Fustercluck….aka how I became a crazy chicken lady.

So far in our homesteading journey we have conquered knitting, canning and preserving, gardening on a large scale, hunting/fishing for our food, and beekeeping. We have all wanted chickens for a long time, but it was never the right time. This spring has been especially busy with our jobs, the girls’ school and sports, as well as getting ready for my oldest’s graduation and such. It was the worst time of all.

So of course on April 12th a month ago from today, at the worst possible time, we got chickens. The chickens are a hodge-podge mixture of sex links, Rhode Island Reds, Sussex, and French Copper Marans. We started with 14. The girls were thrilled. Even Em, my oldest, who had no interest in the chickens besides eating them, fell in love immediately.

Like other experiences that we have had in the past with bringing home living things, it’s all amazing and fun until it wears off a week later. However, that has not be the case with the chickens. There has been a lot of chicken snuggling and playing. They have been living in a water tank in our garage for the past month. The girls talk to them and most have a name.

Both the girls and my husband were quick to start on the building of a coop out at our farm. Everyone was involved from the preparation, planning, building, electric, plumbing, heat/air (yeah it’s a pretty sweet place) the girls were involved actively.

There has been lots of playtime on their favorite blanket and a few are quite good models and love being photographed. However, my youngest is a little frustrated that they are not potty trained, no matter how hard she tries.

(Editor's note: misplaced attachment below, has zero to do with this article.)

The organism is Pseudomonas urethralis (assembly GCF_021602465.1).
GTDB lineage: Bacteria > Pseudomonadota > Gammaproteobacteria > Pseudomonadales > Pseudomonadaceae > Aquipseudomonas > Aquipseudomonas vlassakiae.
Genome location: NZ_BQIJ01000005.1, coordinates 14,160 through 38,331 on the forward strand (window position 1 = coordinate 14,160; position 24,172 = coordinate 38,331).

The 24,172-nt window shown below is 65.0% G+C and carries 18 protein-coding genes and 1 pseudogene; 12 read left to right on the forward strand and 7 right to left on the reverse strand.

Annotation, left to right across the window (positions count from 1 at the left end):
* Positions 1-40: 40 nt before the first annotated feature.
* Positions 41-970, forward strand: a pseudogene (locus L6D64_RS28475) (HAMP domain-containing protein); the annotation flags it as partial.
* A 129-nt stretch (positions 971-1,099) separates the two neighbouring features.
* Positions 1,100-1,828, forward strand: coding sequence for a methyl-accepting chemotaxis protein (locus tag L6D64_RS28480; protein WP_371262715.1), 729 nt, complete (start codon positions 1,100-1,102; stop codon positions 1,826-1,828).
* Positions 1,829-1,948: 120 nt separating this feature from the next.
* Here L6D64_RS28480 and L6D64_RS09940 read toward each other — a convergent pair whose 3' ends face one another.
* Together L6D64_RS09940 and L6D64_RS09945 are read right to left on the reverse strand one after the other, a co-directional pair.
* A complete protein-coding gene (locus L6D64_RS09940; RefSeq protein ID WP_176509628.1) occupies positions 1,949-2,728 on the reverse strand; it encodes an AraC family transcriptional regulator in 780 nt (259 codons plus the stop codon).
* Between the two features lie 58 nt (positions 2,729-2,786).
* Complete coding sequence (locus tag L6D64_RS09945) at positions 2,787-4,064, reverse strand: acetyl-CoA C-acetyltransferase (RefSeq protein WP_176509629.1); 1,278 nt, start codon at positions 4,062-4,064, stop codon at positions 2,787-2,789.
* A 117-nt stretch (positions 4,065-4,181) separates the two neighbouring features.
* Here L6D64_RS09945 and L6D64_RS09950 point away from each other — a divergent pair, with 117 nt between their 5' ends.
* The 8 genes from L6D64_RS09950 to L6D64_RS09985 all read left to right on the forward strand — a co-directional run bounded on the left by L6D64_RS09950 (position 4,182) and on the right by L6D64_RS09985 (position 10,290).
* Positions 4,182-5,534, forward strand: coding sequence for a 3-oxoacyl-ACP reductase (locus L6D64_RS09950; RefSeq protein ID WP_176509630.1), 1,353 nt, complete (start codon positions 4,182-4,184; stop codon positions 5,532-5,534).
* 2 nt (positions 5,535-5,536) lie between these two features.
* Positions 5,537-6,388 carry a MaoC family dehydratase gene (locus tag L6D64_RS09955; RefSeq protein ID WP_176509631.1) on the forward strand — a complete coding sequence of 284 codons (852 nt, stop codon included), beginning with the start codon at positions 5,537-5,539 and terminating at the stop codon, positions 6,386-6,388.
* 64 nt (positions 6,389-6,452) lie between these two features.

Part of homesteading is to use what you have, and make due. We wanted an “outdoor area” for the chicks that would be safe and help them learn about being outside. We decided to move one of our hot houses off of the raised bed and use it as a chicken playpen instead. To say it ┬áhas been successful is an understatement. I swear they look forward to it each day.

The coop is finally finished and is completely built of materials we already had on hand. We will be moving the chicks out to the coop this weekend and then adding more new chicks. The coop is a little on the large side, but with our family you go big, or don’t go at all.

This is a side by side comparison of the same chick. On the left is Einstein at a week old and on the right is a pic taken a few days ago at around 5 weeks. It’s insane how fast they grow. ┬áThis whole experience has been great, and not so great. In retrospect, we were not really as prepared as we thought we were. Just because we had all the supplies, we really weren’t prepared for how much time it would take to care for them. I am very thankful for the support and advice of others on how to proceed. I couldn’t have made it through without a few books that were mentioned to us.

Fresh Eggs Daily: Raising Happy, Healthy Chickens…Naturally

Storey’s Guide to Raising Chickens, 3rd Edition

My biggest advice for taking on this journey is to think it through completely and research the amount of time that it will take. Overall it’s as with anything that is homesteading, it’s been an adventure, a trial, and definitely a fustercluck at times.